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A mis-step? "Not even close..." - 95%

ViciousFriendlyFish, January 26th, 2014

Megadeth, alongside many of the other big name thrash metal bands, began to move away from their signature sounds in the 90s to more accessible traditional rock and metal styles. Their songs slowed down, their guitars were downtuned, and the new direction created a division amongst critics and fans alike. Youthanasia was Megadeth's second album to display such a shift in direction, following Countdown to Extinction, which contained simplified song structures and slower songs. Youthanasia, therefore is the next stage in the hard rock-influenced direction the band was taking. The most surprising thing about this album, however, is how well this musical style is executed. Metallica, for instance, released two albums full of hard rock in 1996 and 1997 that each lasted nearly 80 minutes, and many listeners turned their backs on the band due to the drastic change in sound and a lack of "metal". Those albums had a considerable amount of excess. Youthanasia, on the other hand (which actually came first) had much less excess and mostly powerful, hard-hitting memorable music and retained a heavy metal style. No messing around with 6-10 minute songs with long-winded jamming to be found here. Just pure straight heavy music.

I consider Youthanasia to be my favourite Megadeth album and harbour no shame in admitting it. The songs still pack as much of a punch as anything else the band had previously released, and there are several seriously crunching riffs to be cherished. The drumming is more simple than on Countdown, but it works very well with the rest of the music. Although I say the direction is hard-rock influenced, it still feels very much like a great heavy metal album. There are songs that still remind you of the band's 80's thrash output, such as "The Killing Road" and "Victory" (which is full of references to Megadeth's past songs), but certainly don't feel out of place with the rest of the album.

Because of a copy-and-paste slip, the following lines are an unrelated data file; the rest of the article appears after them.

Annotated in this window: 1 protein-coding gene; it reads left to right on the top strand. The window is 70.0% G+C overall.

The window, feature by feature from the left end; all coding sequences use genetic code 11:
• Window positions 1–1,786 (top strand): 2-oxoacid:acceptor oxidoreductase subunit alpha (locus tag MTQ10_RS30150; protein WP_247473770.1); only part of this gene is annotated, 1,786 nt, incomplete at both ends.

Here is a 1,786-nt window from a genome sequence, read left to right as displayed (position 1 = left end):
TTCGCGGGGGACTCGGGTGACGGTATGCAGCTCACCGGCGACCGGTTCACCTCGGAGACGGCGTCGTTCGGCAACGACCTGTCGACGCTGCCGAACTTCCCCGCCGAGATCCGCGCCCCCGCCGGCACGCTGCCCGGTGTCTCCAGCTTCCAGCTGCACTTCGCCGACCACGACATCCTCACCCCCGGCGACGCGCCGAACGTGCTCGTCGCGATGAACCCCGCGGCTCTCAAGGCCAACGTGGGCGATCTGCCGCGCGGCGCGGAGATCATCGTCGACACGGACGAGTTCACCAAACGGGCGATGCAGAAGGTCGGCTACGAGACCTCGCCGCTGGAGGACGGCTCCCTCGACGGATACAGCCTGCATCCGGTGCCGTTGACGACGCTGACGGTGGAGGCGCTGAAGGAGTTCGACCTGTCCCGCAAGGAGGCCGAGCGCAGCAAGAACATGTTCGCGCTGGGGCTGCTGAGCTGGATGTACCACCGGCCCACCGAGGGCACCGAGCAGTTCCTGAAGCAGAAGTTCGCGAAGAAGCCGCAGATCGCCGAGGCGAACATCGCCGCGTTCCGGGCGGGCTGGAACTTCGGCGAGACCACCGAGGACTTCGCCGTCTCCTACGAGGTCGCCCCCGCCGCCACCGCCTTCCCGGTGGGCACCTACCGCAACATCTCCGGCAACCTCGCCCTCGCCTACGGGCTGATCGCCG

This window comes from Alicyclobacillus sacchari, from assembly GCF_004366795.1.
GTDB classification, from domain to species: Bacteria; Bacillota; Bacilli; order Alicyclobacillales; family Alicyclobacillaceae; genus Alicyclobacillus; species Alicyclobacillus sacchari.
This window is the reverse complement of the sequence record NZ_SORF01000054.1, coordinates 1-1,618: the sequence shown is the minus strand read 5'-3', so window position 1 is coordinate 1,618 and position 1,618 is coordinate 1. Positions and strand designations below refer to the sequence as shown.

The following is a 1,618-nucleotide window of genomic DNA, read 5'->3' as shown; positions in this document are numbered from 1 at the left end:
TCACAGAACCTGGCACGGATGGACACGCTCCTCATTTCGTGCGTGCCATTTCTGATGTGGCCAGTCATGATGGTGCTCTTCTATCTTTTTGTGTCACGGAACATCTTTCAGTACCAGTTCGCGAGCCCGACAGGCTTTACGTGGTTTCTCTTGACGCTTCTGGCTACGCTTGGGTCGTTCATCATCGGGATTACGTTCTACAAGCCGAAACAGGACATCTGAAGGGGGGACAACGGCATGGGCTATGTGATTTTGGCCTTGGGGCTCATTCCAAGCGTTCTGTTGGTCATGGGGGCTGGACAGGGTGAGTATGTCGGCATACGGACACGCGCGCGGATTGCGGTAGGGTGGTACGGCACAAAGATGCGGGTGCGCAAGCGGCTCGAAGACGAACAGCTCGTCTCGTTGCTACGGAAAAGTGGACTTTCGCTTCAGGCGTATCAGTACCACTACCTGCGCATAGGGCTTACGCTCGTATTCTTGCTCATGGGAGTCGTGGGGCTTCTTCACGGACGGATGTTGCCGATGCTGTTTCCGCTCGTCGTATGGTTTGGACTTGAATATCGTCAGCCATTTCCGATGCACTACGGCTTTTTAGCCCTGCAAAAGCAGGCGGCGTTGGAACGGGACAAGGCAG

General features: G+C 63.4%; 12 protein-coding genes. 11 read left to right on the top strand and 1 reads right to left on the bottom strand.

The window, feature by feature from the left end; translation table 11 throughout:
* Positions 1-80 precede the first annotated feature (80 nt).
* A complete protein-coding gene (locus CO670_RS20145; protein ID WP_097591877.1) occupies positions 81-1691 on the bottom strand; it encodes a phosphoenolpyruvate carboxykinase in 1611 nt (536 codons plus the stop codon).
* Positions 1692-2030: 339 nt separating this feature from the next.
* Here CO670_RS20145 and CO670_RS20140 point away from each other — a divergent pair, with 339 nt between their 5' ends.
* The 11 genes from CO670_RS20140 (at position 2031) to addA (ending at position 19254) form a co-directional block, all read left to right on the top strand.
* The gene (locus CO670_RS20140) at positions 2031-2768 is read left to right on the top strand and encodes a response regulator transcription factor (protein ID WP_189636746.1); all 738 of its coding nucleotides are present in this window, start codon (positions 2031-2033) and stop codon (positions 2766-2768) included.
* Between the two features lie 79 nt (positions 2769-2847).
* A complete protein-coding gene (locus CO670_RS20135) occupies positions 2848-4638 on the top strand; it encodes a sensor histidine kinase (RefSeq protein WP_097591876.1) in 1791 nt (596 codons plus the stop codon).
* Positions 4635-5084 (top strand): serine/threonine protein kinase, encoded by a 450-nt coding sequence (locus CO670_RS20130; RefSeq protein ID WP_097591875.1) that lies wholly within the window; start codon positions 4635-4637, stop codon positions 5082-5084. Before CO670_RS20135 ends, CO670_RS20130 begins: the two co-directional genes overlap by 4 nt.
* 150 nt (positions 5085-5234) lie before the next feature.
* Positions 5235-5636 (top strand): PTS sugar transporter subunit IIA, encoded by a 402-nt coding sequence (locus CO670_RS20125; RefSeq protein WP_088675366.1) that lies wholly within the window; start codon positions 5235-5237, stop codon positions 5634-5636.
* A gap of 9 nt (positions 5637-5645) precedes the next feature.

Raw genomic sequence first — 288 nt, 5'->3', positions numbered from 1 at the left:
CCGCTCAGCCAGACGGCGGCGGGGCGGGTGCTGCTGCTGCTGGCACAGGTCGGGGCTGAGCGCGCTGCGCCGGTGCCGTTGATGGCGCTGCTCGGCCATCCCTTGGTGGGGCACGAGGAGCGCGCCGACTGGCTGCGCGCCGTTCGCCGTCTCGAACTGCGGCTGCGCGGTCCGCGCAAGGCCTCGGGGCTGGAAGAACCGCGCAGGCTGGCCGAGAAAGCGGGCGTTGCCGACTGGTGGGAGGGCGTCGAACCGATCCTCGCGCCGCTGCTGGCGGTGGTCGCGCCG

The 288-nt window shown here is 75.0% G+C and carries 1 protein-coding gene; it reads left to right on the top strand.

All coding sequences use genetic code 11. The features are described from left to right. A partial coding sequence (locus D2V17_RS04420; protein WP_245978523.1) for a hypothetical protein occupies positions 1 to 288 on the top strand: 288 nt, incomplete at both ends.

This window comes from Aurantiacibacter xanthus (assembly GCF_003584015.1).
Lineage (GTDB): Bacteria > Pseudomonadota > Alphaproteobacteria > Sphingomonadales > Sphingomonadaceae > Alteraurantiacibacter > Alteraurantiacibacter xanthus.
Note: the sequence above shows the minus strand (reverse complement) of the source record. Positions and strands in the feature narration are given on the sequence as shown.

Like all good hard rock, there are a lot of memorable melodic riffs on Youthanasia. The choruses, in particular, demonstrate Dave Mustaine's ear for a good melody. Highlights in this department include the choruses to "Reckoning Day" and "Addicted to Chaos". And then, of course, you have the beautiful "A Tout Le Monde", a surprisingly thoughtful song from a band that was infamous for their attitudes and heavy drug use, which concerns an individuals last words they wish to speak to their loved ones to serve as a worthy send-off (and may I say the original version found here is far superior to the 2007 re-recording with Christina Scabbia). Metal bands that are brutally heavy but still have a great ear for melody are usually the best bands. Megadeth fits into this category.

Dave Mustaine has always been rather outspoken on his political and religious views. The subject matter of this album is often serious, touching upon that territory and covering real life issues Mustaine has observed. The album cover and title track, in particular, were inspired by the decline of children's well being, as well as drugs and crime, things that Mustaine himself has dabbled in and is more than familiar with. "Family Tree" is also a good example, as it seems to be about incest. Its chorus is therefore particularly haunting, with Mustaine singing "Let me show you, how I love you, it's our secret, you and me". The music on much of the album, especially the second half, carries the atmosphere of a constant struggle.

It's a surprise to think that Dave Mustaine's desire for a no.1 album at least partially influenced the sound on Youthanasia, because, there seems to be little sacrifice in heaviness, particularly riff-wise, and even little sacrifice in the strength of the songs themselves, both musically and lyrically. The album is definitely a self-reflection as well as a reflection on world issues and addictions. The fact that I actually prefer this album to Countdown to Extinction is probably a testament to how good it is. These days, the album is probably seen as less of a mis-step than perhaps it was before. As of this writing, Megadeth plan to play the album live in its entirety, which should be a treat for anyone lucky enough to go to a show. Youthanasia is a must buy and is up there with Megadeth's best work.